According to the Holden Leadership Center, an exceptionally effective business leader keeps the following 17 key success elements in balance:
Proactive vs. Reactive
The exceptional leader is always thinking three steps ahead. Working to master his/her own environment with the goal of avoiding problems before they arise.
How do you handle yourself in unexpected or uncomfortable situations? An effective leader will adapt to new surroundings and situations, doing his/her best to adjust.
A Good Communicator
As a leader, one must listen...a lot! You must be willing to work to understand the needs and desires of others. A good leader asks many questions, considers all options, and leads in the right direction.
Treating others with respect will ultimately earn respect.
Be sure of yourself with humble intentions.
Excitement is contagious. When a leader is motivated and excited about the cause people will be more inclined to follow.
Work to consider all options when making decisions. A strong leader will evaluate the input from all interested parties and work for the betterment of the whole.
Utilize the resources available to you. If you don’t know the answer to something find out by asking questions. A leader must create access to information.
An exceptional leader will recognize the efforts of others and reinforce those actions. We all enjoy being recognized for our actions!
Knowledge is power. Work to be well educated on community policies, procedures, organizational norms, etc. Further, your knowledge of issues and information will only increase your success in leading others.
Open to Change
A leader will take into account all points of view and will be willing to change a policy, program, cultural tradition that is out-dated, or no longer beneficial to the group as a whole.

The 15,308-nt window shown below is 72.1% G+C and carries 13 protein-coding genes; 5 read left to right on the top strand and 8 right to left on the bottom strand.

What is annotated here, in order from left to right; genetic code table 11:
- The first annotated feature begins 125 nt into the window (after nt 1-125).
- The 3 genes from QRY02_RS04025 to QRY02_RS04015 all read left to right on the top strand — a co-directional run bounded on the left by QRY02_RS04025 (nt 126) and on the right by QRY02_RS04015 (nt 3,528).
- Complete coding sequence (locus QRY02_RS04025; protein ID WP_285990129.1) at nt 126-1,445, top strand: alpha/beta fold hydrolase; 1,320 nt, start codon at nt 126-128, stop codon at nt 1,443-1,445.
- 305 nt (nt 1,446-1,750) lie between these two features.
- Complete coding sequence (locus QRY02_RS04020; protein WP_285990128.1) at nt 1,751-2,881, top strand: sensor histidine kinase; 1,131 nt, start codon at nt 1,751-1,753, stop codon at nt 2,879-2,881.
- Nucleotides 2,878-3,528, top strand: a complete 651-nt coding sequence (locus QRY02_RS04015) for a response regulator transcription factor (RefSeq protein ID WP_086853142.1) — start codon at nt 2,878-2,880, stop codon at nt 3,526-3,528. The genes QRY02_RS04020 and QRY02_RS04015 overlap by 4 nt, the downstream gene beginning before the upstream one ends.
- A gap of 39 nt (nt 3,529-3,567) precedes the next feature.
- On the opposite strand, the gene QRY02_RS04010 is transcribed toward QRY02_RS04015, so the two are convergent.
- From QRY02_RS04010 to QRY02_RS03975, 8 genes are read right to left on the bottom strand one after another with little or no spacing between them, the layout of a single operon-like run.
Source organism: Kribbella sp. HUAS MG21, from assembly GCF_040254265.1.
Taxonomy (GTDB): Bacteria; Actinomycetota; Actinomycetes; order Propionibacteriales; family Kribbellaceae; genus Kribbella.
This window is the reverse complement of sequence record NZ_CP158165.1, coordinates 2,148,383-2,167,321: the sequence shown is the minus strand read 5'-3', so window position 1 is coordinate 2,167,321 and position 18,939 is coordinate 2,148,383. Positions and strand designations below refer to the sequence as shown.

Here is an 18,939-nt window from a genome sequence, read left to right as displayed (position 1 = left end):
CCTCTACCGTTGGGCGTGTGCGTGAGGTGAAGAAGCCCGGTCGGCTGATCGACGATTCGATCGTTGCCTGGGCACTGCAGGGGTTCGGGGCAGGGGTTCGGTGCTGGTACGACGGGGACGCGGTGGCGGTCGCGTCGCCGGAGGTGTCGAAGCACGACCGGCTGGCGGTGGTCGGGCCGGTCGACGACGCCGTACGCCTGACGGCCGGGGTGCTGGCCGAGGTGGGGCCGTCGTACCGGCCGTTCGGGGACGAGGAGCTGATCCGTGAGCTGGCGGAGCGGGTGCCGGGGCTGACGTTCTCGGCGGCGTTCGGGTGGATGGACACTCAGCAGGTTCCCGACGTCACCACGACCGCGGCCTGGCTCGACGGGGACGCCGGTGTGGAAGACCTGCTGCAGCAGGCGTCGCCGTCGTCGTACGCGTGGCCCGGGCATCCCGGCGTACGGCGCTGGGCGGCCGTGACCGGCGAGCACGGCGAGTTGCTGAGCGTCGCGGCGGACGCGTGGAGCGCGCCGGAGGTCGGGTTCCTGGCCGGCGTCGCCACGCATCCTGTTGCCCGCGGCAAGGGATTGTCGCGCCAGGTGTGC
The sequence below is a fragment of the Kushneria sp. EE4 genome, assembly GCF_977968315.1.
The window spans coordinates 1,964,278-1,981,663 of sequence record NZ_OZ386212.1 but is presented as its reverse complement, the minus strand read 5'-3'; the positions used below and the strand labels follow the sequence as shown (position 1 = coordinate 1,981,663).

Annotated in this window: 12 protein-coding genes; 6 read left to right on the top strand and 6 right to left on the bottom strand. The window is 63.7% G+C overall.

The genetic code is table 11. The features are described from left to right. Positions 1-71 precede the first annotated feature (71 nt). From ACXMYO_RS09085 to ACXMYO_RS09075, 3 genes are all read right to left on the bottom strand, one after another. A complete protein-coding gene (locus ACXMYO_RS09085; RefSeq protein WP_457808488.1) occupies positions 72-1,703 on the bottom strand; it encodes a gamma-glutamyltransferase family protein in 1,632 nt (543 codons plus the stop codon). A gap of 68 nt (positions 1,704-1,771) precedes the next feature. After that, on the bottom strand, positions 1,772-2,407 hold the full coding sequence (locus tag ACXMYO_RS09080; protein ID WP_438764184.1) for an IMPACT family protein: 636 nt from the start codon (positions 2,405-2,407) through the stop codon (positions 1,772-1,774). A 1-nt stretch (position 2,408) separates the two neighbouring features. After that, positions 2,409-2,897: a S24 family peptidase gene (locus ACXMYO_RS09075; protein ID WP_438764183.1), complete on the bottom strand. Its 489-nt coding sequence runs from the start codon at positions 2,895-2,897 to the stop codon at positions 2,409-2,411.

Interested in Feedback
How do people feel about your leadership skill set? How can you improve? These are important questions that a leader needs to constantly ask the chapter. View feedback as a gift to improve.
Evaluation of events and programs is essential for an organization/group to improve and progress. An exceptional leader will constantly evaluate and change programs and policies that are not working.
Are you prepared for meetings, presentations, events and confident that people around you are prepared and organized as well?
Confidence and respect cannot be attained without your leadership being consistent. People must have confidence that their opinions and thoughts will be heard and taken into consideration.
An exceptional leader realizes that he/she cannot accomplish everything on his own. A leader will know the talents and interests of people around him/her, thus delegating tasks accordingly.
A leader should work to be the motivator, an initiator. He/she must be a key element in the planning and implementing of new ideas, programs, policies, events, etc.
The Notre Dame School of Business adds these attributes as keys to exceptional leadership:
• Motivating teams – Inspiring others is the mark of an effective leader. Motivation is best done by example and guidance, not by issuing commands.